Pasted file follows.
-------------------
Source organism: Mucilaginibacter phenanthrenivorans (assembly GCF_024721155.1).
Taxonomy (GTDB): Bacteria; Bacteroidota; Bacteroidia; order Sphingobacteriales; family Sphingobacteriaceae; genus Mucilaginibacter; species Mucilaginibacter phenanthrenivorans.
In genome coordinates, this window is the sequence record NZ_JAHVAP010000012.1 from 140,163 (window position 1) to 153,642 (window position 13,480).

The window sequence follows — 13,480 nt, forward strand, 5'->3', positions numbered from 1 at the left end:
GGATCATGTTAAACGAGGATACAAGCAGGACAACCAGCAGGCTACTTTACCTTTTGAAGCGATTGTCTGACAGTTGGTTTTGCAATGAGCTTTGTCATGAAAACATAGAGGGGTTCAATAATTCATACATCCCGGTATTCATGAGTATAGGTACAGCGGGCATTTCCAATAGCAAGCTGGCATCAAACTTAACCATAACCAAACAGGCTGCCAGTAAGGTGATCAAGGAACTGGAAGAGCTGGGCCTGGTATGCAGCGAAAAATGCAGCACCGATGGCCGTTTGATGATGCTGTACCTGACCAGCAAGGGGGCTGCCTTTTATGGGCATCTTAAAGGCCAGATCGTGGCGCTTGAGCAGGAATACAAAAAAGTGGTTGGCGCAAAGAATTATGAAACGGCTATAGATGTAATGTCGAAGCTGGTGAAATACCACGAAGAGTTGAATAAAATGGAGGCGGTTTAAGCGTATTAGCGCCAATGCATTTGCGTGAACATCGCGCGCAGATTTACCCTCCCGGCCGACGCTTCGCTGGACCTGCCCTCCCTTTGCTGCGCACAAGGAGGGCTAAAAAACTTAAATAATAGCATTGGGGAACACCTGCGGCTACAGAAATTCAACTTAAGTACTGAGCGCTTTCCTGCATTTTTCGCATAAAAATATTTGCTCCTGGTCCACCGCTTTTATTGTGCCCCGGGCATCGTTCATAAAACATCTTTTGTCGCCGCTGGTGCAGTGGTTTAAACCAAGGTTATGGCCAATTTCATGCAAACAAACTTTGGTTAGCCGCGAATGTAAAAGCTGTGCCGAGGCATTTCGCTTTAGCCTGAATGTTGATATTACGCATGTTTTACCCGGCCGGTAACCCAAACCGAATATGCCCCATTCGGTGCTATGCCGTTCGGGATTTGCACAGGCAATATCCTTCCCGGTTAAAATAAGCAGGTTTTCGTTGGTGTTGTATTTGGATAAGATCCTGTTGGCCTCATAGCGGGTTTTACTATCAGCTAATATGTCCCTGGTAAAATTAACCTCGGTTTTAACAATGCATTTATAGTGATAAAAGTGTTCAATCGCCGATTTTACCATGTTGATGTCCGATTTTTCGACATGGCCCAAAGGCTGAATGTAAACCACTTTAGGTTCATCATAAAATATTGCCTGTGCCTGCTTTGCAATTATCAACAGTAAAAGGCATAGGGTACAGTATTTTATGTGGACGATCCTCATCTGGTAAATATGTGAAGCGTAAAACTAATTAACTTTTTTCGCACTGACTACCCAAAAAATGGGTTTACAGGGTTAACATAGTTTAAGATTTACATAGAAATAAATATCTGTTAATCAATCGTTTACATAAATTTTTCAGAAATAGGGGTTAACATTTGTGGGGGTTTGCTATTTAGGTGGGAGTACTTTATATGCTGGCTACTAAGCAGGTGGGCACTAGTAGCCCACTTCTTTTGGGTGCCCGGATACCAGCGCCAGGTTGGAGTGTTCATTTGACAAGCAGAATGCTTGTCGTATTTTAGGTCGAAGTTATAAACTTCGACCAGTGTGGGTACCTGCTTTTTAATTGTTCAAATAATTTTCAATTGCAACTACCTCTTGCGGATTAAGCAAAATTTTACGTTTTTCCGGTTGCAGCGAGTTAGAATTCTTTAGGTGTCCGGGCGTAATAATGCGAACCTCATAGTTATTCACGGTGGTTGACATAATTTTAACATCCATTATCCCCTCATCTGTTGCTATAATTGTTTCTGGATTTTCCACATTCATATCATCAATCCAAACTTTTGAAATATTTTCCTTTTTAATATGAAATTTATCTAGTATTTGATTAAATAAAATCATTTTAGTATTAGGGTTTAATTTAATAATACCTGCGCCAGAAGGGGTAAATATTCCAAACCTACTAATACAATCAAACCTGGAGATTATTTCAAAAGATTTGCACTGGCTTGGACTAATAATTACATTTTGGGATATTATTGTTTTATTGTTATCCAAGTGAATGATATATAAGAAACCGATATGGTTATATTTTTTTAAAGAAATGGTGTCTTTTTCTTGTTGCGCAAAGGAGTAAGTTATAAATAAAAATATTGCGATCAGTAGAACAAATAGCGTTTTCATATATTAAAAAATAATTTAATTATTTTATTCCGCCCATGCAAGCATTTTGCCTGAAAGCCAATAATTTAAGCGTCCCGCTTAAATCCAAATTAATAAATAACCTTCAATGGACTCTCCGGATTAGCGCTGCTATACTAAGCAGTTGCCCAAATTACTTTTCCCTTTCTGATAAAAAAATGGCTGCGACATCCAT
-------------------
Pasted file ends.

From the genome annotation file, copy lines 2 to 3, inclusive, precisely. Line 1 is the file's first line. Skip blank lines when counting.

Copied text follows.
Taxonomy (GTDB): Bacteria; Bacteroidota; Bacteroidia; order Sphingobacteriales; family Sphingobacteriaceae; genus Mucilaginibacter; species Mucilaginibacter phenanthrenivorans.
In genome coordinates, this window is the sequence record NZ_JAHVAP010000012.1 from 140,163 (window position 1) to 153,642 (window position 13,480).